Also, the JFK rule: if you're shtupping the girlfriend of an organized crime boss, that, too, should be made public.

But otherwise, public people ought to be allowed private lives. And we should stop pretending we have any insight as to the "character" of our public officials. First of all, we don't. Second of all, despite our desire to pigeon-hole and summarize, "character" is not some trait that is greater than the some of its parts. Character is the sum of its parts, nothing more, nothing less. We all have people that we know and love who are wonderful in hundreds of ways who nevertheless occasionally make terrible, hurtful choices in their private lives. If we can understand that about our friends, we should be able to understand it about our politicians as well.

Saturday, July 26, 2008

The Latest Fox News Democrat

Susan Estrich, who once managed Michael Dukakis's campaign from a 17-point post-convention lead to a one-sided loss to George H.W. Bush, is now employed by the Fox News Network. Her job, of course, is to play Washington Generals to Brit Hume's and Sean Hannity's Globetrotters. With her grating voice and generally wimpy defense of all things Democratic, she makes Hannity's designated piƱata, Alan Colmes, sound like Keith Olbermann.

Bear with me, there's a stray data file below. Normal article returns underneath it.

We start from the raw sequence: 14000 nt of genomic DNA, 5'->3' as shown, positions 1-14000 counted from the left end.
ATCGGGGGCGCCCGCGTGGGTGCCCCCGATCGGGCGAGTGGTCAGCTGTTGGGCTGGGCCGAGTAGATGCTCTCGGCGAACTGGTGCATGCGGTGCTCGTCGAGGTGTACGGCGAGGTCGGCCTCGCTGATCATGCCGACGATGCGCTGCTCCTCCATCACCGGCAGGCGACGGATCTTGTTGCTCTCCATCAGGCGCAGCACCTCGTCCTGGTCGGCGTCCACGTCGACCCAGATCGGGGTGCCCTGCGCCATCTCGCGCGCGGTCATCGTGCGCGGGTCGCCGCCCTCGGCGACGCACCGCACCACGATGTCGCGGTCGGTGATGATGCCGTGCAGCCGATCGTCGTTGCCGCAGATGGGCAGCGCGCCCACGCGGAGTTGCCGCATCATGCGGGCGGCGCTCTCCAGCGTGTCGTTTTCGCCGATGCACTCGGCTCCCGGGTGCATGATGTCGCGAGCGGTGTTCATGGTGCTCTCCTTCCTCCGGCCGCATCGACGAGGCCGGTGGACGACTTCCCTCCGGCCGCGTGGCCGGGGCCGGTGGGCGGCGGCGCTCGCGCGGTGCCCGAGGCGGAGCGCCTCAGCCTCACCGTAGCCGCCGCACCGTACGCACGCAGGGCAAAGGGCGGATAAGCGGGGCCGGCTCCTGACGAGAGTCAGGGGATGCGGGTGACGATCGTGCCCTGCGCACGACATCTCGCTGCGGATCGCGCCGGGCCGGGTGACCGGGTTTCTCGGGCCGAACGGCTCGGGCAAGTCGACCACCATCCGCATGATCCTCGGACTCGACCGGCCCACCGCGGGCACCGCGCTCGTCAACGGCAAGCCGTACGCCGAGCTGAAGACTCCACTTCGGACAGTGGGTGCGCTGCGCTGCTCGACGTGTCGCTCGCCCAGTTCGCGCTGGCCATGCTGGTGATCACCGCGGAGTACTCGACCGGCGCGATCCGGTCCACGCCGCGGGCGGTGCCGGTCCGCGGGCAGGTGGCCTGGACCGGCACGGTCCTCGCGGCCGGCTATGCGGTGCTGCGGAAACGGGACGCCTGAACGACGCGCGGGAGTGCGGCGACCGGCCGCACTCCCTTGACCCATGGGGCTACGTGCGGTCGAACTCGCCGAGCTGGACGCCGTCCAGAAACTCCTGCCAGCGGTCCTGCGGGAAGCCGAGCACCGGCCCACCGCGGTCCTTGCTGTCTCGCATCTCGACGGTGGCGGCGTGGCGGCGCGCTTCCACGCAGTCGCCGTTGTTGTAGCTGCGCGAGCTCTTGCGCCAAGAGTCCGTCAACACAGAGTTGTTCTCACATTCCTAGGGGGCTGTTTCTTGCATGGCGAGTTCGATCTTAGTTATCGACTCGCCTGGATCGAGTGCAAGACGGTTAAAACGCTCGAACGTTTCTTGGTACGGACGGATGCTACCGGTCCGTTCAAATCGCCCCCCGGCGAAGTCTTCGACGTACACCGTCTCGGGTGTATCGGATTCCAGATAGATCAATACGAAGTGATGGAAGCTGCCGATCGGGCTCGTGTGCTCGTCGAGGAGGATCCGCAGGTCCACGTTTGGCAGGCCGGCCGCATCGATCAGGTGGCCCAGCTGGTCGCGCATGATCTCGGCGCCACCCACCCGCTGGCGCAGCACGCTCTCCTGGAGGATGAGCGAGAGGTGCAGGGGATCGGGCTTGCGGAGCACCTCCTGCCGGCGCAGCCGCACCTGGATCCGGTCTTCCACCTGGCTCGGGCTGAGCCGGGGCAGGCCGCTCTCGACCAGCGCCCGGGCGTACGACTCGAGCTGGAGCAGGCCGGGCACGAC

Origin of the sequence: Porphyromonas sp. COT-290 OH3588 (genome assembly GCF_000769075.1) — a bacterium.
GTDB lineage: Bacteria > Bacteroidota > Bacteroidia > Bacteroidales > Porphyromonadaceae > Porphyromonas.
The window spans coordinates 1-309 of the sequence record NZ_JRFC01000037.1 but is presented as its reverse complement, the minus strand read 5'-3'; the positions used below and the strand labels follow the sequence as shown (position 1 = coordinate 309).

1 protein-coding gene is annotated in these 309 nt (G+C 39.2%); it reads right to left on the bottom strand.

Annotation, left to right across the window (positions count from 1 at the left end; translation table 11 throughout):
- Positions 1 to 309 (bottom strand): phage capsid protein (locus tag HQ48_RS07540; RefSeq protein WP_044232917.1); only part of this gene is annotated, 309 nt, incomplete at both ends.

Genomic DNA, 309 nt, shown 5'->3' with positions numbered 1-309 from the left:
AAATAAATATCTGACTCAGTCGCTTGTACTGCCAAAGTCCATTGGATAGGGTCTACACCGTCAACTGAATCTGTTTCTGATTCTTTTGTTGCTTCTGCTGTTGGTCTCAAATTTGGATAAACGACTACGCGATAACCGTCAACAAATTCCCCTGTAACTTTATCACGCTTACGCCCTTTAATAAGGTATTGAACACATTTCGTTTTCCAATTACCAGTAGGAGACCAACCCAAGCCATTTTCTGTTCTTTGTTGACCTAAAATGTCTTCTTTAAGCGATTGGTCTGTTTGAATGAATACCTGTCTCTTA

Anyway, she has an opinion piece up at entitled, "Arrogance Won't Win the Election." You already know what it's about and you already know which candidate it's directed at. All Fox News house Democrats know how to use Republican talking points when writing supposedly pro-Democratic articles.

But, hey, Suzy, as long as you're dispensing advice to the Obama campaign about how to win elections, I have a great suggestion: Why don't you tell him to strap on an oversized helmet, jump in a tank, and ride around in circles while the media and public laugh incredulously?

Thursday, July 10, 2008

I'm Back, Sort of...

So here I am again, after a hiatus of a good month or so, during which I lost all ten of my regular readers. For a while, the day job simply demanded too much of my time; after that I just kind of hit the wall. But there was something else, too.